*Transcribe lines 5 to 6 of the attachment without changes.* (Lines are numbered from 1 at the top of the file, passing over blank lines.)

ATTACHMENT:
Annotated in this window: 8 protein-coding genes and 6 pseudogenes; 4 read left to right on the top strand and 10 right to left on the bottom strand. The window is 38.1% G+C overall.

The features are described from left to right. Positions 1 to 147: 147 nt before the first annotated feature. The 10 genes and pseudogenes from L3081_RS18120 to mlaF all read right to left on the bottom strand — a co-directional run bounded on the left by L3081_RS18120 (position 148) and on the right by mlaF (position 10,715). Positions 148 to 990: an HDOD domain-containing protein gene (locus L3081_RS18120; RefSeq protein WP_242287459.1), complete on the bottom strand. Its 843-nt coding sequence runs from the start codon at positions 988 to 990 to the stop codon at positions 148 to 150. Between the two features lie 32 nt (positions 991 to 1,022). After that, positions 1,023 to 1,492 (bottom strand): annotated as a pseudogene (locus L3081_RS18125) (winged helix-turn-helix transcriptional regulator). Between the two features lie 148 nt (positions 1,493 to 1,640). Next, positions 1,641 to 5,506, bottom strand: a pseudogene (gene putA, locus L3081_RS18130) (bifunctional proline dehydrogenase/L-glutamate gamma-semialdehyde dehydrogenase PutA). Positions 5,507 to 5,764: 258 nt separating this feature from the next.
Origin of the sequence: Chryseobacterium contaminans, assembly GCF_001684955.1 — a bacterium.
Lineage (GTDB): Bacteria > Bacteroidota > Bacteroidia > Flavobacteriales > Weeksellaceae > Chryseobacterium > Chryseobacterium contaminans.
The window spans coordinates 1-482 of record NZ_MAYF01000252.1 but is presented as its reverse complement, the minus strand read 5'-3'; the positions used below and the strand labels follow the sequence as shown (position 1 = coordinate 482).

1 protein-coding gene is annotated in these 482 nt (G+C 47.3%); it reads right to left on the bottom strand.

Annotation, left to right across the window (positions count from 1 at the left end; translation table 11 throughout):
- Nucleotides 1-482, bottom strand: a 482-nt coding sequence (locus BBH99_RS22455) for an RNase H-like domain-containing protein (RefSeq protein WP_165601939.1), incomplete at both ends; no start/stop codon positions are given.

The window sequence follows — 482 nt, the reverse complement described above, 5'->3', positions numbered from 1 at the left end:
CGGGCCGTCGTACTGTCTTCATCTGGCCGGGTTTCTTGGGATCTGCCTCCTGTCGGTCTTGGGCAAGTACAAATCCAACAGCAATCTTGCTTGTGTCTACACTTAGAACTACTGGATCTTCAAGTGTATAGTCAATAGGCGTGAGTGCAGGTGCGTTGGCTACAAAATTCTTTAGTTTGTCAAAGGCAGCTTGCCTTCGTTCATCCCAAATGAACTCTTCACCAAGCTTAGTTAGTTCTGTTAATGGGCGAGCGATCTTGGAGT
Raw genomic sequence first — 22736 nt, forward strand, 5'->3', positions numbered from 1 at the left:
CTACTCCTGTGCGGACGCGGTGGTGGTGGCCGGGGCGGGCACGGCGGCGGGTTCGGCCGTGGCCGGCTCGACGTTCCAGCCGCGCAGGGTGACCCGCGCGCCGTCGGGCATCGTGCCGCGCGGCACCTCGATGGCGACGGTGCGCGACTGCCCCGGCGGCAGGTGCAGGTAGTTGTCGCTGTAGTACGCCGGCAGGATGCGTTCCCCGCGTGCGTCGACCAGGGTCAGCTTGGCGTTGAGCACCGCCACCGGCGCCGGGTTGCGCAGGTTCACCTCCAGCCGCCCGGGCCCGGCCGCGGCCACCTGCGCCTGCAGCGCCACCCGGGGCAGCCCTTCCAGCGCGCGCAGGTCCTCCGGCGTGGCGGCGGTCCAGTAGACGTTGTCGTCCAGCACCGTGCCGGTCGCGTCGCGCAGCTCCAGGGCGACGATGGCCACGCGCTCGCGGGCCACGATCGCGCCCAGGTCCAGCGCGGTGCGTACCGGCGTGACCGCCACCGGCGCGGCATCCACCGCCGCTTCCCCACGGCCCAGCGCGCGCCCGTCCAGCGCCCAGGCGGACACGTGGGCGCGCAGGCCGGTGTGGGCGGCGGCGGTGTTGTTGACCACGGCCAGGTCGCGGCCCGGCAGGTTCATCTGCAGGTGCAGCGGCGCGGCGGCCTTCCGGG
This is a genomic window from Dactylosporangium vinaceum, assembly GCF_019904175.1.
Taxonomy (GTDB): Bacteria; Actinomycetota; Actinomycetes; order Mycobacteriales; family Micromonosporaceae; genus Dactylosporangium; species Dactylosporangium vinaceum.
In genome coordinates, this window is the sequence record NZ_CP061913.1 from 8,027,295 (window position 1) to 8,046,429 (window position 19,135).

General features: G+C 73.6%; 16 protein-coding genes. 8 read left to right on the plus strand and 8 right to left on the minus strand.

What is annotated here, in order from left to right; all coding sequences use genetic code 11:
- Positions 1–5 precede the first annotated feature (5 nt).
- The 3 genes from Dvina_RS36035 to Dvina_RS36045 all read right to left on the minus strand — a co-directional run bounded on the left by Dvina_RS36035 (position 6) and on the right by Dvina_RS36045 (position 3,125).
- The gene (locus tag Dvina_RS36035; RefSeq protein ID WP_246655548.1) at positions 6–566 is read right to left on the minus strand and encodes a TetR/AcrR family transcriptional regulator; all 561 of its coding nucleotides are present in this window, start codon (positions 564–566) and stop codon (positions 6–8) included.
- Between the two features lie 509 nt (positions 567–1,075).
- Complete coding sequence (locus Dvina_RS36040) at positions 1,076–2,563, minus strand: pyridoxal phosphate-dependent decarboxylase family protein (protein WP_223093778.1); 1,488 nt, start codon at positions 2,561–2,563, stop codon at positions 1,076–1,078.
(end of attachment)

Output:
The window spans coordinates 1-482 of record NZ_MAYF01000252.1 but is presented as its reverse complement, the minus strand read 5'-3'; the positions used below and the strand labels follow the sequence as shown (position 1 = coordinate 482).

1 protein-coding gene is annotated in these 482 nt (G+C 47.3%); it reads right to left on the bottom strand.